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Writing About the Past

             Change can occur in a society in which a culture changes throughout time, becoming more modernized, leaving behind some of its ideals, customs, and meanings. These are all different kinds of changes explored in “In Waiting for a Jew,” by Boyarin, “What Does the Dreaded Word ‘E’ Mean Anyway,” by Gould, and “Honor and Shame,” by Lila Abu-Lughod. All three authors tell a story about the past; how it has affected who they are today, how it has influenced society and even vocabulary, and what are the changes which could be beneficial or unfavorable for a society. Each author has a unique way of talking and describing the past, but all three authors use the past with a common obejective.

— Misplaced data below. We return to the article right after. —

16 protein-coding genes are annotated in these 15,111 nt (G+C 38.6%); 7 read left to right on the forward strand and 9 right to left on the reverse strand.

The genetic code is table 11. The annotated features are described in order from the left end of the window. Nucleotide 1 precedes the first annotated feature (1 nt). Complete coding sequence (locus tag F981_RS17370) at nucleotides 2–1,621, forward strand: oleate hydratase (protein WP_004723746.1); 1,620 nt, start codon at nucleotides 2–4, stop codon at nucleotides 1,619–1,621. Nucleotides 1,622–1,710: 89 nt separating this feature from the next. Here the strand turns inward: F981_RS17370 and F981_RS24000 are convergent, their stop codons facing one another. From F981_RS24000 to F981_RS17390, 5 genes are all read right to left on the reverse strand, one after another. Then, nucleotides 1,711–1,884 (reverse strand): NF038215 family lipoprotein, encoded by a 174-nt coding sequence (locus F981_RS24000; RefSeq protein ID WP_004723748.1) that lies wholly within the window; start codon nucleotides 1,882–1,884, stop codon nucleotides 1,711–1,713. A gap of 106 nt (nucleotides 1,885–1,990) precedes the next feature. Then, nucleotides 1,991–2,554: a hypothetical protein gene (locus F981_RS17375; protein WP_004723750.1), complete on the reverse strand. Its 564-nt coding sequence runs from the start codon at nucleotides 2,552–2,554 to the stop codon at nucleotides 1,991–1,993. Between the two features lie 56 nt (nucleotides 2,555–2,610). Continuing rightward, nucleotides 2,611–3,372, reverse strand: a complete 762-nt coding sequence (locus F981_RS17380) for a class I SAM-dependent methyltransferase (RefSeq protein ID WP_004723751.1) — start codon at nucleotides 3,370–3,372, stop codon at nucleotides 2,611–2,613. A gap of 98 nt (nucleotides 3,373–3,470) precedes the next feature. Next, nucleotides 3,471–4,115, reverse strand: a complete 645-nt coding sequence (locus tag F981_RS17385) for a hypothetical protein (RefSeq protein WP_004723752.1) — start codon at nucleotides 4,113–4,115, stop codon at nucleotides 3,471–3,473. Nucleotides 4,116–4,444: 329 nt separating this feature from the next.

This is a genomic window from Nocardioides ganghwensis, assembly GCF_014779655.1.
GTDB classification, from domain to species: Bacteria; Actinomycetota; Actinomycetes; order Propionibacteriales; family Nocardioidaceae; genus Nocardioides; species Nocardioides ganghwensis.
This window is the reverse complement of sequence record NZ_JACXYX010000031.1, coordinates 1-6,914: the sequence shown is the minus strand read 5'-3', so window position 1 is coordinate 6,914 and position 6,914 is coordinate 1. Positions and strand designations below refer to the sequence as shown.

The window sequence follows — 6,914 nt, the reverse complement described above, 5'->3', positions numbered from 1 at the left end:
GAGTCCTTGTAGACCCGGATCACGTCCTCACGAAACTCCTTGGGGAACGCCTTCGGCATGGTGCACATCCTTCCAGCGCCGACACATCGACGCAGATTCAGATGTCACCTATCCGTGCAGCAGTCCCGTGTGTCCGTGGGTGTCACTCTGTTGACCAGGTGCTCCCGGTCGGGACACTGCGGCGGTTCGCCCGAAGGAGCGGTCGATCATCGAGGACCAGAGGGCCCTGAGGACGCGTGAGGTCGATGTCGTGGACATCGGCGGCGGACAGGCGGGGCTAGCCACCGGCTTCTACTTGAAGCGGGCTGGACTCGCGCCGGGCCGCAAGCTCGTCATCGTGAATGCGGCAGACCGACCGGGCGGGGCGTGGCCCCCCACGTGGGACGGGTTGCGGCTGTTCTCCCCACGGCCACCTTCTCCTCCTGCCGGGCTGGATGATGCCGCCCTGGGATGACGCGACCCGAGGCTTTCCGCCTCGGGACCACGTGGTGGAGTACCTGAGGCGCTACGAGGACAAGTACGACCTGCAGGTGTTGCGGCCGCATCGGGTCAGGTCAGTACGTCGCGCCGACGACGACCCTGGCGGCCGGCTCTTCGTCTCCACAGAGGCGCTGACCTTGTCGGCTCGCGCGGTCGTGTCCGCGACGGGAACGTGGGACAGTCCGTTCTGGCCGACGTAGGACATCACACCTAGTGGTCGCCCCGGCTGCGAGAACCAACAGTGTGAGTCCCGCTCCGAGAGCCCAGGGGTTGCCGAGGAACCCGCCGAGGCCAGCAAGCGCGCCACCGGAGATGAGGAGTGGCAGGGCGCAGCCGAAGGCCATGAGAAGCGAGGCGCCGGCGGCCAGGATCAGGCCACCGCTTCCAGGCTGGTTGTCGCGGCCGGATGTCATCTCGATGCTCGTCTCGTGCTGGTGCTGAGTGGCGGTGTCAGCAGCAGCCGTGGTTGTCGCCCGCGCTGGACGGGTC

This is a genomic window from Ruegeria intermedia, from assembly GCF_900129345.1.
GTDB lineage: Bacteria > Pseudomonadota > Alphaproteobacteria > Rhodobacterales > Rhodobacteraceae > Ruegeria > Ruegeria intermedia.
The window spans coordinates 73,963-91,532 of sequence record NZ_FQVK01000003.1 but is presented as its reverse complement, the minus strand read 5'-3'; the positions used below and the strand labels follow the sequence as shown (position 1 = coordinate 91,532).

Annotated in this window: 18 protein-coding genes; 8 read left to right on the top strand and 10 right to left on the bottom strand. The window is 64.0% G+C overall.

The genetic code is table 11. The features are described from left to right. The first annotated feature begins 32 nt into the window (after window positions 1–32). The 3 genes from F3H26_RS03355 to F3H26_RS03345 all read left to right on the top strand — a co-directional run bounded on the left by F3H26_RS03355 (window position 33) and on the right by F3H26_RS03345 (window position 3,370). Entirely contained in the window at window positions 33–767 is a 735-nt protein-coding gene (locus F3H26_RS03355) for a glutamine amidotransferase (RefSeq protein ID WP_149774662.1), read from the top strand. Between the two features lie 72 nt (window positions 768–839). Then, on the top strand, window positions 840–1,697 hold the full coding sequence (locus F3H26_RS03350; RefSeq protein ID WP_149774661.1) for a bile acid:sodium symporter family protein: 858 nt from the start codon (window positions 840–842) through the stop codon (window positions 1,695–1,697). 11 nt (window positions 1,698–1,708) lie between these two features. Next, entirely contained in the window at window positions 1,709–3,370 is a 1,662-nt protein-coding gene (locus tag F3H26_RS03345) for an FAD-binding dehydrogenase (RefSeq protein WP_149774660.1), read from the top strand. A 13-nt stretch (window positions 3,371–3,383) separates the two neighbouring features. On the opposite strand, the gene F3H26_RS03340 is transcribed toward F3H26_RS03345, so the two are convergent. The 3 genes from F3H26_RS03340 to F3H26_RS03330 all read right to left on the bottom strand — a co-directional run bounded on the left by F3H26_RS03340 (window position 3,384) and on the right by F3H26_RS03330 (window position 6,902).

Like every writer, Boyarin, Gould, and Abu-Lughod have a purpose for writing about the past. Each has a message that is only transmitted by explaining the past first. Boyarin writes about the changes that he has undergone as an individual and as a member of a marginalized society. The purpose of this writing style is to allow the reader to understand the different changes throughout time that shaped who he is and the society in which he lives. Gould, in the other hand, has a different purpose. In order for him to explain how the word evolution came to have different meanings today, he first has to explain the events that led to these changes and the only way to do that is by writing a story about the past. Finally, Abu-Lughod has to explain how the Bedouin women were in the past to prove that they are changing. The purpose of her essay is to discuss what are some of the changes that should occur in the society and also the aspects that should remain the same since they define a Bedouin woman. Again, although it may seem repetitive, the only way to achieve this goal and show the changes the Bedouin women are undergoing is to compare the Bedouin women from the past to those of the present.